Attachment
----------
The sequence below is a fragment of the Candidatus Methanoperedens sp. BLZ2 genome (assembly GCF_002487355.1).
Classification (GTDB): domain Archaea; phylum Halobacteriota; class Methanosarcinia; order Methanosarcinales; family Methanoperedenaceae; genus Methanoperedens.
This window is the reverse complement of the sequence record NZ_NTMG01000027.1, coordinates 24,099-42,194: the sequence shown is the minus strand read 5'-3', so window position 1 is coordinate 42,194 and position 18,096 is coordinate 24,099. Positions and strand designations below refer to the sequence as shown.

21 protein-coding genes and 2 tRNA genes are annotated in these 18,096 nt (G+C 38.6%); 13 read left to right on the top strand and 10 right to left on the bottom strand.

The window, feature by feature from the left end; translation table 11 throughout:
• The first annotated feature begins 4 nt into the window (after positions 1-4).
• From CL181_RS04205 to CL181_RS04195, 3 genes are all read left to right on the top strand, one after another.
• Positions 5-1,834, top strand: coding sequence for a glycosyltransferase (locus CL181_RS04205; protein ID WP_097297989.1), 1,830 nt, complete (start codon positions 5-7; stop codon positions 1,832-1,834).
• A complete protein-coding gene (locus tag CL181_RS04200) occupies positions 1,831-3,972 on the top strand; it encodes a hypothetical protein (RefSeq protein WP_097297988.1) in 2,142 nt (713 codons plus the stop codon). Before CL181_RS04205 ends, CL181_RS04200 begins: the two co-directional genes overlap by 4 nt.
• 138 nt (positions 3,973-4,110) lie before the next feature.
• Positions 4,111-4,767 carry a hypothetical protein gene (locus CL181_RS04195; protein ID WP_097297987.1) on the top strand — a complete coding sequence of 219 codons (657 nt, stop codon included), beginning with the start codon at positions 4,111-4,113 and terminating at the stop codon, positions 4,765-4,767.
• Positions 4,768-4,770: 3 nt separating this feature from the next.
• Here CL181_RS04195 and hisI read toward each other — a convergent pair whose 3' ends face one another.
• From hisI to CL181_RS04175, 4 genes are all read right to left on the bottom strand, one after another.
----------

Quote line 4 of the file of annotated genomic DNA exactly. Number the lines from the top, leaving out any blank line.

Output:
21 protein-coding genes and 2 tRNA genes are annotated in these 18,096 nt (G+C 38.6%); 13 read left to right on the top strand and 10 right to left on the bottom strand.